Yes, Really, You’re Going To Stan First Cow

Photo: Courtesy of A24.
When the trailer for First Cow played in my local movie theater a few months ago, I swore it was one of those fake movie trailers that theaters play in order to remind people to turn off their cell phones — an M&M was moments away from showing up on the screen to scold me into Airplane Mode. Instead, there was Eve. She's the first cow of First Cow, and after watching the film, I will forever be apologizing for doubting her debut.
But can you blame me? The movie is about a concept so simple it's hard to believe it's a two-hour story: the first-ever cow to arrive in the Oregon Territory in the 1820s. At that time, the settlers didn't have much access to luxury. While the cow belongs to one of the wealthier immigrants, two less fortunate characters, Cookie (John Magaro) and King Lu (Orion Lee), team up to steal some of the cow's milk at night to make and sell biscuits. That's the whole plot.
But when you watch it, you realize a story like this — one about cows and milk and biscuits and class with nice music twanging in the background — is exactly the kind of soothing content we need in this hectic 2020. At the very least, we needed to meet Eve.
“She loves people more than just about anything else, other than apples," trainer Lauren Henry, who scouted Eve for the film, told GQ. "If you're not paying attention to her, she's running around and bucking and waving her head, trying to get your attention so that you'll come in and play with her."
Relatable! But she isn't just a good cow, she's also a sophisticated actress. Hours of training went in to even simple things. For instance, her first scene in the film required her to stand still on a raft as it glides down a river. For an animal that likely doesn't understand what's happening, keeping still for take after take while on a body of water is likely no small feat. To prepare, she'd practice standing on a raft for a bit at a time, staying still in increasing increments, until she was a pro.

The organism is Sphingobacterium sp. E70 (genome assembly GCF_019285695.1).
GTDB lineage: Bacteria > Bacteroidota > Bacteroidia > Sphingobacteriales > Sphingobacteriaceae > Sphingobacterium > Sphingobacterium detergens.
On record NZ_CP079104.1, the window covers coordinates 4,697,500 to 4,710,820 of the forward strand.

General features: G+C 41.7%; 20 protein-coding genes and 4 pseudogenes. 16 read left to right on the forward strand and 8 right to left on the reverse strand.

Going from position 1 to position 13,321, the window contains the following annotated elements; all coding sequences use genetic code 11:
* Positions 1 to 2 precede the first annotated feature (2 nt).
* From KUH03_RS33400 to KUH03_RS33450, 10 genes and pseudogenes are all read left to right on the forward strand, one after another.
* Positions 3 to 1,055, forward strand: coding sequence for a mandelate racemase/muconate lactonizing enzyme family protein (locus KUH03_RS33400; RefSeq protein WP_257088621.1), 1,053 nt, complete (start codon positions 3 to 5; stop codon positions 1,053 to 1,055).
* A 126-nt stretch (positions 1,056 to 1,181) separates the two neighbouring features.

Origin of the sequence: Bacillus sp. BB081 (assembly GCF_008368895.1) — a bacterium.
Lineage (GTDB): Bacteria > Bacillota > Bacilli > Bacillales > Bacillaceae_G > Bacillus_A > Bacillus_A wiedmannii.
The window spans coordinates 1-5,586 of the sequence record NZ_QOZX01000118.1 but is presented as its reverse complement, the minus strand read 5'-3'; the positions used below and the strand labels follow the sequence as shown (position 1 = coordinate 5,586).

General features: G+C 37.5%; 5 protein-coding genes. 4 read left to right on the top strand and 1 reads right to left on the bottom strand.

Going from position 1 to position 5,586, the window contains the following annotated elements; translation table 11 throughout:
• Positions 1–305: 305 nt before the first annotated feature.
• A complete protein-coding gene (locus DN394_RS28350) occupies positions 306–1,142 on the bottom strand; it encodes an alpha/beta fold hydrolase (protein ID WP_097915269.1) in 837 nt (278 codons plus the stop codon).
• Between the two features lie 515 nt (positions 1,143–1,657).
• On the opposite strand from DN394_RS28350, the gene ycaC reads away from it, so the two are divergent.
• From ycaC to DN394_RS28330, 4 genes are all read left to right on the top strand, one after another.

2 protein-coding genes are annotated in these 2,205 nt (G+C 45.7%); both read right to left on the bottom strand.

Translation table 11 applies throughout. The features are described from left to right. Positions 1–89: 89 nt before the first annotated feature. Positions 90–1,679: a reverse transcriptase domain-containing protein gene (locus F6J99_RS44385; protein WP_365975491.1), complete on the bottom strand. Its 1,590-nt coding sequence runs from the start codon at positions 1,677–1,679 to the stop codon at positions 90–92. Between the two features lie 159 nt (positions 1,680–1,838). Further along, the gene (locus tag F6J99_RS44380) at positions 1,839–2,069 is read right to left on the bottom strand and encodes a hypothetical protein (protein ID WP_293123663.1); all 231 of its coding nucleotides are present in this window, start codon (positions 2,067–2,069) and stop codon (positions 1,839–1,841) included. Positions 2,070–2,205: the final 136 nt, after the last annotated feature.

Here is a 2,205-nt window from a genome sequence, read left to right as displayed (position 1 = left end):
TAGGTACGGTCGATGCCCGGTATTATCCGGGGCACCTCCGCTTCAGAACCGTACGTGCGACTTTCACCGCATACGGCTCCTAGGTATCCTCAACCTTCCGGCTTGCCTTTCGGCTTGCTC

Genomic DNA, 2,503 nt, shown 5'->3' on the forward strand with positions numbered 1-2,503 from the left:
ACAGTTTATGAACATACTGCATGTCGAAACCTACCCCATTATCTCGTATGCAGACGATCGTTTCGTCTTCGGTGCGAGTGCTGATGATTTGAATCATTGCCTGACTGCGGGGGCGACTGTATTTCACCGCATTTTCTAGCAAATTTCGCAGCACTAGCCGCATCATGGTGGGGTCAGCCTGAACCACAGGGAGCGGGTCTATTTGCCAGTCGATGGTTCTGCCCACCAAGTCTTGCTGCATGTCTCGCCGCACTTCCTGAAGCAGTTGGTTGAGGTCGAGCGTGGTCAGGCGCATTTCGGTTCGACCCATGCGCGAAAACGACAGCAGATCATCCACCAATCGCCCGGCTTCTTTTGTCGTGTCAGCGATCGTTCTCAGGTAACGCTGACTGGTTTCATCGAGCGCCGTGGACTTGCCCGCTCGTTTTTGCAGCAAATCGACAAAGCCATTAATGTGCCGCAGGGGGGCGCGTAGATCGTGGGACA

"She absolutely loved floating down the river," Henry continued. "She had her little sleepy cow eyes and chewed her cud and just hung out in the sun with the waves lulling her to sleep."
That's kind of what the experience of watching First Cow is like. There were moments when I was waiting for the scene to take a dramatic turn or for things to escalate beyond udders, but the story is much more about the nuance of the situation rather than the drama (but don't worry, restless movie-watchers, there is a moment when things get tense). But mostly, in a world when things are rapidly escalating to newer, faster versions of themselves, First Cow is a reminder that the simple things in life deserve to have their stories told, too.
Eve, a working mother, is already bringing this ethos to a new generation.
As an inspiration to women everywhere, she's not letting that hold her back from her career.
"She's here and demanding her next role,” Henry said.
First Cow is in theaters now.

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